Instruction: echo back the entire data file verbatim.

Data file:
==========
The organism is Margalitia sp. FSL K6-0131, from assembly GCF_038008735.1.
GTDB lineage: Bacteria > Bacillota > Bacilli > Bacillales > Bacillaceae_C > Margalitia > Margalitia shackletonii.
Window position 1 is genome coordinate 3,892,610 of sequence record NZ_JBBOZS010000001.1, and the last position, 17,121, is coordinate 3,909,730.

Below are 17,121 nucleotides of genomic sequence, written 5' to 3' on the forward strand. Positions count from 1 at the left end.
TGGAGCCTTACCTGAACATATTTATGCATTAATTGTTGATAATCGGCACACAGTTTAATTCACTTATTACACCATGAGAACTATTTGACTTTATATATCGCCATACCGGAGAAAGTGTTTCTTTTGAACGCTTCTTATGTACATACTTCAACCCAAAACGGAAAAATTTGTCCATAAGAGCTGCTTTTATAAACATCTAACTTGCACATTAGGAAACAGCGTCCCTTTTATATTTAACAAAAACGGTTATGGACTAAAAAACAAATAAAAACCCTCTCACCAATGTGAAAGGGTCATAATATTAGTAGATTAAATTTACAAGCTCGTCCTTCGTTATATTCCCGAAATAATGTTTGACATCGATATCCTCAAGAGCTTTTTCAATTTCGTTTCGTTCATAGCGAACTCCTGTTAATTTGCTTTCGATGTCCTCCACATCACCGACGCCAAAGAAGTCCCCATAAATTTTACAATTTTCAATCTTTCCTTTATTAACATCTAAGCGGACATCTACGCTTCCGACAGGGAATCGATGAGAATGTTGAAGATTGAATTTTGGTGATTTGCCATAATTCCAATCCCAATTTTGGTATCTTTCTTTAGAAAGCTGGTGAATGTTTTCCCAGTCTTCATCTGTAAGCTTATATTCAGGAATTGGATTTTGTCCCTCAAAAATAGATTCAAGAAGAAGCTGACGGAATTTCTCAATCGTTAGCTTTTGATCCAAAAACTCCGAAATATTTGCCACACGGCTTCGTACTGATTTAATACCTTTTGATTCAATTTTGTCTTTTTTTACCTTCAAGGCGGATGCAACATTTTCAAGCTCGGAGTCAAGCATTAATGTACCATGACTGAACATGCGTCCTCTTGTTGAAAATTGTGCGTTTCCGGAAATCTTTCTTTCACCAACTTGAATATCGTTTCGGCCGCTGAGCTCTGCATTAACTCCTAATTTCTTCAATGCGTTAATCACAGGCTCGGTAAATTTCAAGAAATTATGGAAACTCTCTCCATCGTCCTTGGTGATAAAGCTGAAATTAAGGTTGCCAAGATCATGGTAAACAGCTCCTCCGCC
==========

The organism is Margalitia sp. FSL K6-0131, from assembly GCF_038008735.1.
GTDB lineage: Bacteria > Bacillota > Bacilli > Bacillales > Bacillaceae_C > Margalitia > Margalitia shackletonii.
Window position 1 is genome coordinate 3,892,610 of sequence record NZ_JBBOZS010000001.1, and the last position, 17,121, is coordinate 3,909,730.

Below are 17,121 nucleotides of genomic sequence, written 5' to 3' on the forward strand. Positions count from 1 at the left end.
TGGAGCCTTACCTGAACATATTTATGCATTAATTGTTGATAATCGGCACACAGTTTAATTCACTTATTACACCATGAGAACTATTTGACTTTATATATCGCCATACCGGAGAAAGTGTTTCTTTTGAACGCTTCTTATGTACATACTTCAACCCAAAACGGAAAAATTTGTCCATAAGAGCTGCTTTTATAAACATCTAACTTGCACATTAGGAAACAGCGTCCCTTTTATATTTAACAAAAACGGTTATGGACTAAAAAACAAATAAAAACCCTCTCACCAATGTGAAAGGGTCATAATATTAGTAGATTAAATTTACAAGCTCGTCCTTCGTTATATTCCCGAAATAATGTTTGACATCGATATCCTCAAGAGCTTTTTCAATTTCGTTTCGTTCATAGCGAACTCCTGTTAATTTGCTTTCGATGTCCTCCACATCACCGACGCCAAAGAAGTCCCCATAAATTTTACAATTTTCAATCTTTCCTTTATTAACATCTAAGCGGACATCTACGCTTCCGACAGGGAATCGATGAGAATGTTGAAGATTGAATTTTGGTGATTTGCCATAATTCCAATCCCAATTTTGGTATCTTTCTTTAGAAAGCTGGTGAATGTTTTCCCAGTCTTCATCTGTAAGCTTATATTCAGGAATTGGATTTTGTCCCTCAAAAATAGATTCAAGAAGAAGCTGACGGAATTTCTCAATCGTTAGCTTTTGATCCAAAAACTCCGAAATATTTGCCACACGGCTTCGTACTGATTTAATACCTTTTGATTCAATTTTGTCTTTTTTTACCTTCAAGGCGGATGCAACATTTTCAAGCTCGGAGTCAAGCATTAATGTACCATGACTGAACATGCGTCCTCTTGTTGAAAATTGTGCGTTTCCGGAAATCTTTCTTTCACCAACTTGAATATCGTTTCGGCCGCTGAGCTCTGCATTAACTCCTAATTTCTTCAATGCGTTAATCACAGGCTCGGTAAATTTCAAGAAATTATGGAAACTCTCTCCATCGTCCTTGGTGATAAAGCTGAAATTAAGGTTGCCAAGATCATGGTAAACAGCTCCTCCGCC